dumplings


Pork and Leek Dumplings

It’s been a while since I’ve waxed poetic (at least here) about how much I love dumplings. When I really get going, I have been known to declare that dumplings are the snacks of the gods, are so awesome that nearly every culture has developed some version of them and quite possibly, the food item that will eventually bring about world peace. But I will spare you.

Finding that suddenly I have much more free time than I have in the past months, I decided it was time to stock up the freezer with a menagerie of dumplings again. This time, I restricted myself to only two varieties: a trusty pork and ginger filling from Ming Tsai and a new-to-me pork and leek filling from a recent cookbook acquisition, Jeffrey Alford and Naomi Duguid’s gorgeous Beyond the Great Wall. I ended up modifying their dumpling recipe slightly by adding an egg to the filling to help it bind better and by scaling up, since I always make dumplings in big batches for freezing.

Now that I own two of their books, I can officially say that I love this couple of cookbook authors. Their books are more like travel diaries interspersed with recipes and with plenty of beautiful photography, which happen to be three things I love…well, in addition to dumplings, of course.

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I’ve been meaning to write this entry for a long time, but until now, I’ve avoided trying to figure out how to embed a video into a post. Apparently, it’s way easier than I thought, so now it seems silly I waited so long.

If you know me, you probably know that I absolutely love dumplings and have been known to spend hours wrapping them by myself without complaints. When I was growing up in Hong Kong, I was recruited to help wrap wontons every time we made them at home and I prided myself on being fast and efficient. Once I got good enough at wontons – which let’s face it, it’s not that hard because you just sort of bunch the wrapper all together around the meat – I wanted something a little more challenging. So I sat down and tried to figure out how to make pot stickers.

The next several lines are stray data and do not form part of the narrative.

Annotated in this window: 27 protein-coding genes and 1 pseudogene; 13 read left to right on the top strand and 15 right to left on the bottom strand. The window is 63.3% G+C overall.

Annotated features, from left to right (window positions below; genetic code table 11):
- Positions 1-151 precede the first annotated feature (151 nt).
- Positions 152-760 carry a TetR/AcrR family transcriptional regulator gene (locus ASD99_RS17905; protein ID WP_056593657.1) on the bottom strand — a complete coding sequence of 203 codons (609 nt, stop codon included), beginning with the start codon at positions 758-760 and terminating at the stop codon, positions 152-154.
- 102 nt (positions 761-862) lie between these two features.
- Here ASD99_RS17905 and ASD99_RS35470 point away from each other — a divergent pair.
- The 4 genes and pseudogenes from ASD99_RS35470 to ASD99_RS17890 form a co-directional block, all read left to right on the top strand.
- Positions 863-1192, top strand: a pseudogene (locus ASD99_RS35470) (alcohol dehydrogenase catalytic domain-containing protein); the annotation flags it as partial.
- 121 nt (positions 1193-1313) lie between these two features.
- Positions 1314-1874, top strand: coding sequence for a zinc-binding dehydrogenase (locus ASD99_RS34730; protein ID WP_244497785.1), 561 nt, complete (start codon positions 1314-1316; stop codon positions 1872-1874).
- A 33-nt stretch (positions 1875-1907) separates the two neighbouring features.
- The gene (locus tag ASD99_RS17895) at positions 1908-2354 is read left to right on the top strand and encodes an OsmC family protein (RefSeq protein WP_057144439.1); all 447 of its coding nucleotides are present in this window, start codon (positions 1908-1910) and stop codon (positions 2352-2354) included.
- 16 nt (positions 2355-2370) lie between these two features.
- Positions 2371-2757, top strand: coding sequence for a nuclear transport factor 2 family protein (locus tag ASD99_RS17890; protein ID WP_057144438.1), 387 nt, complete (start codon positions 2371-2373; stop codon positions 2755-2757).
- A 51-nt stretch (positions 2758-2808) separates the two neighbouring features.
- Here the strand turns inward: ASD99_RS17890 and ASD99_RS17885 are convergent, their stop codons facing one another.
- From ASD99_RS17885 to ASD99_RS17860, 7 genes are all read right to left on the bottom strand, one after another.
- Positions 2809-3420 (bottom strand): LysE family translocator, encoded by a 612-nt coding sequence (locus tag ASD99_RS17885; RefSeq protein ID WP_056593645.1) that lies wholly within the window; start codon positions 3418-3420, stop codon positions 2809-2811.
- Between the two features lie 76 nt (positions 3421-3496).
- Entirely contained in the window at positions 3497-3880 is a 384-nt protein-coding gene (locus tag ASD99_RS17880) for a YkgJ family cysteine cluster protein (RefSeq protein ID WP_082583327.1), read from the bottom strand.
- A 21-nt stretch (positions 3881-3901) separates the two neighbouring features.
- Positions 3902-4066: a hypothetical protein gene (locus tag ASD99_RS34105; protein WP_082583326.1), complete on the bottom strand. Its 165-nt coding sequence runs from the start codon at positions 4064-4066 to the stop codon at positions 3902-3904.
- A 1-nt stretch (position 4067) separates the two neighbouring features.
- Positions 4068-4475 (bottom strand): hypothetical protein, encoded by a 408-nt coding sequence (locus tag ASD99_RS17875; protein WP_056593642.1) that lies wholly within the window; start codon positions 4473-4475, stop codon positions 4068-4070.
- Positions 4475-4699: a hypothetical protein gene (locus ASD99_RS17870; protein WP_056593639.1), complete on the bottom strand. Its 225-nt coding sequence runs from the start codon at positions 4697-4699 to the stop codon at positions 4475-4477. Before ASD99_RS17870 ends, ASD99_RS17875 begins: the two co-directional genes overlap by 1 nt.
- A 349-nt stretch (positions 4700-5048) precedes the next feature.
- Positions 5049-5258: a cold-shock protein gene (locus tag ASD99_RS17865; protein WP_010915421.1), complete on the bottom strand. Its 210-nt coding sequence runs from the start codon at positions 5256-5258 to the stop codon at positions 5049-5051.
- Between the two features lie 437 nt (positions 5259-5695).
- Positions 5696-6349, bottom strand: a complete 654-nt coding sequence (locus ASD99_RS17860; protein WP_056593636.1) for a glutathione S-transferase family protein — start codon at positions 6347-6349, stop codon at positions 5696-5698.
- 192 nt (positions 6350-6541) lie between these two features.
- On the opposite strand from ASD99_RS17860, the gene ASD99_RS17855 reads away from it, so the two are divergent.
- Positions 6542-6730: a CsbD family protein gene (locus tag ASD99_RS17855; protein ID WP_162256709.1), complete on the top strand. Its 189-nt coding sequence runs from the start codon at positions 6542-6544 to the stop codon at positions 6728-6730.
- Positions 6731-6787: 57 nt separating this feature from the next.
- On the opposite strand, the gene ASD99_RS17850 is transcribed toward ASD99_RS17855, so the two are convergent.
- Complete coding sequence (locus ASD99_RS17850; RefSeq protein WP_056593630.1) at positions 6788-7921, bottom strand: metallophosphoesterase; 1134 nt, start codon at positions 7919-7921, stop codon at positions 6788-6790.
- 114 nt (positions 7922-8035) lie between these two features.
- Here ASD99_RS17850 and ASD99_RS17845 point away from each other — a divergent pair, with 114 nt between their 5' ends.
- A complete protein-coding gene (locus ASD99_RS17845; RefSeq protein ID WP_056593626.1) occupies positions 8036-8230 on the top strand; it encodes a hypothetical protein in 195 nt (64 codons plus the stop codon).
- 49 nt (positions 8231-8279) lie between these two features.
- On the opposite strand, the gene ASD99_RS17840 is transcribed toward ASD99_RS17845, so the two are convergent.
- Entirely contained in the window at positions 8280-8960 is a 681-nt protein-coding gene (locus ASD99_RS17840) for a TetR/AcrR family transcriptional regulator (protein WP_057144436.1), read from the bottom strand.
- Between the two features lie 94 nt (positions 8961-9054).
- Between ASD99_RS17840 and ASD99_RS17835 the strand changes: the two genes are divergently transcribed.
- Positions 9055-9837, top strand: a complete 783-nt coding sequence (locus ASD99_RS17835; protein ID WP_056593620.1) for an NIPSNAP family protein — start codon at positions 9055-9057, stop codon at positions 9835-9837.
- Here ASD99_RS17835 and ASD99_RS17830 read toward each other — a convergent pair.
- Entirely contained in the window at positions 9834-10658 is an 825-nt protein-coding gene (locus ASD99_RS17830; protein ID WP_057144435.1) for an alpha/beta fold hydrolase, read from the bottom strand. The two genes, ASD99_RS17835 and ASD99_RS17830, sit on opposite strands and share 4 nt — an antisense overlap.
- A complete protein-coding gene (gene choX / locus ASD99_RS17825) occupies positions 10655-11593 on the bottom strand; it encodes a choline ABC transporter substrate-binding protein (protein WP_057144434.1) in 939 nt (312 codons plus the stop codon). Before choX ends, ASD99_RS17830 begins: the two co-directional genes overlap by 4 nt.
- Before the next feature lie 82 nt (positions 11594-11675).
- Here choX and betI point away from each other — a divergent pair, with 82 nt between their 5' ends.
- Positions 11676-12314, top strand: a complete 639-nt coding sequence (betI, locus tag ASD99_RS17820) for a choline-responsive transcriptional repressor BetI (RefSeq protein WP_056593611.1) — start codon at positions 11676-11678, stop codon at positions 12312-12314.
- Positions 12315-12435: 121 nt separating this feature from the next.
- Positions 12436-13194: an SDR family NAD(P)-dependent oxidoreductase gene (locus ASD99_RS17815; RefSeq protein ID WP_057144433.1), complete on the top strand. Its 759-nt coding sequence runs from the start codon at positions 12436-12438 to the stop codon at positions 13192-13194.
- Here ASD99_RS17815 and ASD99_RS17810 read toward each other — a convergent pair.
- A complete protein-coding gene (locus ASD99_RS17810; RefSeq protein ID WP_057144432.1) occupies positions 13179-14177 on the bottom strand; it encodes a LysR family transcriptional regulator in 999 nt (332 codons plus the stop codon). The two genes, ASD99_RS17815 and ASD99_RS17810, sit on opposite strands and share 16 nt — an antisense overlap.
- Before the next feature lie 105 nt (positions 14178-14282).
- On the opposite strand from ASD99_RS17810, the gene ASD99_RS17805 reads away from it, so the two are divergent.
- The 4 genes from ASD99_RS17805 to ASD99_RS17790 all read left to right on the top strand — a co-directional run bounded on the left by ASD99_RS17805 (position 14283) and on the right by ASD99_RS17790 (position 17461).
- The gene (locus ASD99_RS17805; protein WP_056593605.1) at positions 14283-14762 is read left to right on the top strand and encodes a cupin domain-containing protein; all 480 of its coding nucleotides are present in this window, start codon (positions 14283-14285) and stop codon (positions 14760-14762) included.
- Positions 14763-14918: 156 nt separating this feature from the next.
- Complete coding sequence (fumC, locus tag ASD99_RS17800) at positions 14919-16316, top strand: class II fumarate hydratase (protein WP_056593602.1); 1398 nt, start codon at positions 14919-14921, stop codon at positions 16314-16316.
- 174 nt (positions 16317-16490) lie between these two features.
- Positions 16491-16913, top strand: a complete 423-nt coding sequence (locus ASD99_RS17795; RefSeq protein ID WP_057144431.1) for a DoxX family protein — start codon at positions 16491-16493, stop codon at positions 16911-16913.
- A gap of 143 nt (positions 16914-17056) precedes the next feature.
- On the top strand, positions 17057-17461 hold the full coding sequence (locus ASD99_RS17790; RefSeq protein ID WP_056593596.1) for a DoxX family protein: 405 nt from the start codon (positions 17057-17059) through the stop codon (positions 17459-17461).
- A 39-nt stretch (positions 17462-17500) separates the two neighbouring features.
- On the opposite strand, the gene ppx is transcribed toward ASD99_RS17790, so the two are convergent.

It took me a few tries but finally, I figured out how to shape pot stickers that looked like the kind you get at restaurants. I then started looking around for different fillings and of course, the possibilities there are endless. Some of my current favorites are a pork and super-gingery filling and a green curry chicken with thai basil filling. But finding a good all-vegetarian filling has always stumped me… until now.

Ming Tsai dubbed these the “Best Vegetarian Pot Stickers” and before you scoff like I did when I first read it, you really should give it a try. They definitely are the best vegetarian potstickers I’ve ever had.

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manti

Have I told you that I heart dumplings? Wait, I got that wrong — It’s more like I heart heart heart dumplings!

After reading about Brian and Michelle’s dumpling party a few weeks ago, I’ve been craving a dumpling party of my own. Unfortunately, I really have no excuse for making more potstickers because I still have a huge batch sitting in the freezer, from a dumpling party not too long ago. (And yes, I can still call it a dumpling party, even if it was a dumpling party of one. It’s like an army of one, only less violent and more delicious.)

Thankfully, Saveur comes to the rescue! My favorite foodie magazine also happens to have one of my favorite, non-Chinese dumpling recipes – Manti or Turkish dumplings. These are tiny dumplings made with homemade dough and filled with little bits of lamb, onions, and parsley. They’re first baked in the oven to make them chewy before being boiled in stock (also in the oven). Fresh out of the oven, they’re then tossed with a garlicky yogurt sauce, topped with mint and chili powder, and finished with a drizzle of olive oil. The only bad (?) thing about them is that they’re really really addictive. So don’t blame me if you end up eating the whole pan!

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